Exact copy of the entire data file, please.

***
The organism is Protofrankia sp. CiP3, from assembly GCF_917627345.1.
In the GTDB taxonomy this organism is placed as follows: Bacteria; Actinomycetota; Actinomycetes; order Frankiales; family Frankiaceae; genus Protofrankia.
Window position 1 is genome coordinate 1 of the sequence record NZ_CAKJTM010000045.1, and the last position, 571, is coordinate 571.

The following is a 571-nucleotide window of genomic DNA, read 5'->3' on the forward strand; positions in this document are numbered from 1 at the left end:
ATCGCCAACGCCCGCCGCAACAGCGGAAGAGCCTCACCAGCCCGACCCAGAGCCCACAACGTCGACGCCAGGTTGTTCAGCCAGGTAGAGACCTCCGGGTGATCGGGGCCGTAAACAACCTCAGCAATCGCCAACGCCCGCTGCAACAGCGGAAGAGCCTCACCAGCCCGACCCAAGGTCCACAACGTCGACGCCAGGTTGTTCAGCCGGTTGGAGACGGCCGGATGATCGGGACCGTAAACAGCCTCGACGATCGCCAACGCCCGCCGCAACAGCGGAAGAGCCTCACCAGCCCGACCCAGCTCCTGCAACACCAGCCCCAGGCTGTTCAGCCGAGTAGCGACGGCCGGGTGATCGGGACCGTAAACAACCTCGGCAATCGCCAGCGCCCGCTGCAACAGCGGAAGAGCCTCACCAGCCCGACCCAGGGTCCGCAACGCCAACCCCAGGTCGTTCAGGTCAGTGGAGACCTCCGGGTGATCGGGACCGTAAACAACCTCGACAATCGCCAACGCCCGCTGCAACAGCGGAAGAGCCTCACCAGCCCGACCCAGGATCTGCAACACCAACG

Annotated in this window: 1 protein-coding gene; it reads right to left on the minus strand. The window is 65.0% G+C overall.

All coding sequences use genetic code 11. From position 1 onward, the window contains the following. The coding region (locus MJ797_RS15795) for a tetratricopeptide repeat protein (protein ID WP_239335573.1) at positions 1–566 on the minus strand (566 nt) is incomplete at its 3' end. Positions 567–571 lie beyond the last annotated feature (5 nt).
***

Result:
The organism is Protofrankia sp. CiP3, from assembly GCF_917627345.1.
In the GTDB taxonomy this organism is placed as follows: Bacteria; Actinomycetota; Actinomycetes; order Frankiales; family Frankiaceae; genus Protofrankia.
Window position 1 is genome coordinate 1 of the sequence record NZ_CAKJTM010000045.1, and the last position, 571, is coordinate 571.

The following is a 571-nucleotide window of genomic DNA, read 5'->3' on the forward strand; positions in this document are numbered from 1 at the left end:
ATCGCCAACGCCCGCCGCAACAGCGGAAGAGCCTCACCAGCCCGACCCAGAGCCCACAACGTCGACGCCAGGTTGTTCAGCCAGGTAGAGACCTCCGGGTGATCGGGGCCGTAAACAACCTCAGCAATCGCCAACGCCCGCTGCAACAGCGGAAGAGCCTCACCAGCCCGACCCAAGGTCCACAACGTCGACGCCAGGTTGTTCAGCCGGTTGGAGACGGCCGGATGATCGGGACCGTAAACAGCCTCGACGATCGCCAACGCCCGCCGCAACAGCGGAAGAGCCTCACCAGCCCGACCCAGCTCCTGCAACACCAGCCCCAGGCTGTTCAGCCGAGTAGCGACGGCCGGGTGATCGGGACCGTAAACAACCTCGGCAATCGCCAGCGCCCGCTGCAACAGCGGAAGAGCCTCACCAGCCCGACCCAGGGTCCGCAACGCCAACCCCAGGTCGTTCAGGTCAGTGGAGACCTCCGGGTGATCGGGACCGTAAACAACCTCGACAATCGCCAACGCCCGCTGCAACAGCGGAAGAGCCTCACCAGCCCGACCCAGGATCTGCAACACCAACG

Annotated in this window: 1 protein-coding gene; it reads right to left on the minus strand. The window is 65.0% G+C overall.

All coding sequences use genetic code 11. From position 1 onward, the window contains the following. The coding region (locus MJ797_RS15795) for a tetratricopeptide repeat protein (protein ID WP_239335573.1) at positions 1–566 on the minus strand (566 nt) is incomplete at its 3' end. Positions 567–571 lie beyond the last annotated feature (5 nt).